By Pete Farley
Edward F. Chang, MD. Photo by Cindy Chew
UC San Francisco researchers are reporting a detailed account of how speech sounds are identified by the human brain, offering an unprecedented insight into the basis of human language.
The finding, they said, may add to our understanding of language disorders, including dyslexia.
Scientists have known for some time the location in the brain where speech sounds are interpreted, but little has been discovered about how this process works.
Now, in the January 30 edition of Science Express, the fast-tracked online version of the journal Science, the UCSF team reports that the brain does not respond to the individual sound segments known as phonemes—such as the b sound in “boy”—but is instead exquisitely tuned to detect simpler elements, which are known to linguists as “features.”
This organization may give listeners an important advantage in interpreting speech, the researchers said, since the articulation of phonemes varies considerably across speakers, and even in individual speakers over time.
The work may add to our understanding of reading disorders, in which printed words are imperfectly mapped onto speech sounds. But because speech and language are a defining human behavior, the findings are significant in their own right, says UCSF neurosurgeon and neuroscientist Edward F. Chang, MD, senior author of the new study.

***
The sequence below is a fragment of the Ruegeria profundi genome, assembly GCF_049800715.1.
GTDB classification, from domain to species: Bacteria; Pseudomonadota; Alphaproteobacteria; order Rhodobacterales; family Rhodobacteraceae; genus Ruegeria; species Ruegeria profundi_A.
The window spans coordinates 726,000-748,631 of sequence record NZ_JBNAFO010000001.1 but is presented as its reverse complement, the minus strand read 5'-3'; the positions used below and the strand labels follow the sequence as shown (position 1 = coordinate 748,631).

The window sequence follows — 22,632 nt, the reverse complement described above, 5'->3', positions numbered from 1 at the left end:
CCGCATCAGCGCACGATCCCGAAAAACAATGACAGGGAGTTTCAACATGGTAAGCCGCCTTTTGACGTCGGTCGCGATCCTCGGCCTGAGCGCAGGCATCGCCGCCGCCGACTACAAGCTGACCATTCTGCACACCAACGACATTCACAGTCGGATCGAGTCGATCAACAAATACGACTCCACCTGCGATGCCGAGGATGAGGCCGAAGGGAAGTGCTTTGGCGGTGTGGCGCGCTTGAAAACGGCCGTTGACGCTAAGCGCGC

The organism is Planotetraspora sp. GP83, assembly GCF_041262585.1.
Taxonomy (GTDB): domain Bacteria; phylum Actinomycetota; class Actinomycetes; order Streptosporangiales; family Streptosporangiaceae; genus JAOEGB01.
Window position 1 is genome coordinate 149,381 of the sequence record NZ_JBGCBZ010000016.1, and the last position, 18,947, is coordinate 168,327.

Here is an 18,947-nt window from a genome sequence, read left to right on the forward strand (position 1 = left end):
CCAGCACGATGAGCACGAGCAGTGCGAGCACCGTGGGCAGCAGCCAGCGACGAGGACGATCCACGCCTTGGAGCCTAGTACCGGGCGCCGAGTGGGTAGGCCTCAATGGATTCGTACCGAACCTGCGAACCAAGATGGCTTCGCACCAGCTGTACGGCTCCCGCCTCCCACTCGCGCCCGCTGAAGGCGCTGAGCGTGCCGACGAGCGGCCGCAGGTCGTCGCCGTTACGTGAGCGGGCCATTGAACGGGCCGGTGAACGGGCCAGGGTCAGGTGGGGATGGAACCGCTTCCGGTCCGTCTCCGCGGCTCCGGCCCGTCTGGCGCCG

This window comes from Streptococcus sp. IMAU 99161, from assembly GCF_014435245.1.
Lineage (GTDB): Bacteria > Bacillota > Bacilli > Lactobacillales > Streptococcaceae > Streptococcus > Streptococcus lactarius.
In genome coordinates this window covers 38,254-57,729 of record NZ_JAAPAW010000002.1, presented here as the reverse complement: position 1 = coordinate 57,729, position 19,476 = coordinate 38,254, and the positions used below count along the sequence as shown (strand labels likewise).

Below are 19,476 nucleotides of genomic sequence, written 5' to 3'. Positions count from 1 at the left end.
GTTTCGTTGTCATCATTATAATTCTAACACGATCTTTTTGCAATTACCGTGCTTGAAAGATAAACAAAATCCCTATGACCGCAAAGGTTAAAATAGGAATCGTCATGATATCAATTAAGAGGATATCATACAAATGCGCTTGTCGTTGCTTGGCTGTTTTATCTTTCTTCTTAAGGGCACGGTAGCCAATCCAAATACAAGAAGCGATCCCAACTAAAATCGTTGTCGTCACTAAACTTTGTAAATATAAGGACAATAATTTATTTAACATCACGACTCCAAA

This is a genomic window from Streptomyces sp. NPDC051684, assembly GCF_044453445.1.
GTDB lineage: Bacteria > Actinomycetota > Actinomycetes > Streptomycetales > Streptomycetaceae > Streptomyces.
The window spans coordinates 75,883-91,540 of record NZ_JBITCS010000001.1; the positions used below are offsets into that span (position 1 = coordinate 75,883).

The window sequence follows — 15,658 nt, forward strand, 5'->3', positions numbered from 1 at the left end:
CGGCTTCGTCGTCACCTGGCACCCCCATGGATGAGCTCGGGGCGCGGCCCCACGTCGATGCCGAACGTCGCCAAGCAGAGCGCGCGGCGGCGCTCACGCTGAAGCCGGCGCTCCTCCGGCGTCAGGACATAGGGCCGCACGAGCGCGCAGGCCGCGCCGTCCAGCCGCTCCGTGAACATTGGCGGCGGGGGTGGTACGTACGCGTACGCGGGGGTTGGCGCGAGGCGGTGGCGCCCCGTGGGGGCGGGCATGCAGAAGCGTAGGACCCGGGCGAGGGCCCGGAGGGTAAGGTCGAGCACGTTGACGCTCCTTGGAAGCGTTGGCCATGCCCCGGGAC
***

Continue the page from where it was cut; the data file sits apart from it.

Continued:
“This is a very intriguing glimpse into speech processing,” said Chang, associate professor of neurological surgery and physiology. “The brain regions where speech is processed in the brain had been identified, but no one has really known how that processing happens.”
Breaking Down Speech into Acoustic Features
Although we usually find it effortless to understand other people when they speak, parsing the speech stream is an impressive perceptual feat. Speech is a highly complex and variable acoustic signal, and our ability to instantaneously break that signal down into individual phonemes and then build those segments back up into words, sentences, and meaning is a remarkable capability.
Because of this complexity, previous studies have analyzed brain responses to just a few natural or synthesized speech sounds, but the new research employed spoken natural sentences containing the complete inventory of phonemes in the English language.
To capture the very rapid brain changes involved in processing speech, the UCSF scientists gathered their data from neural recording devices that were placed directly on the surface of the brains of six patients as part of their epilepsy surgery.
The patients listened to a collection of 500 unique English sentences spoken by 400 different people while the researchers recorded from a brain area called the superior temporal gyrus (STG; also known as Wernicke’s area), which previous research has shown to be involved in speech perception. The utterances contained multiple instances of every English speech sound.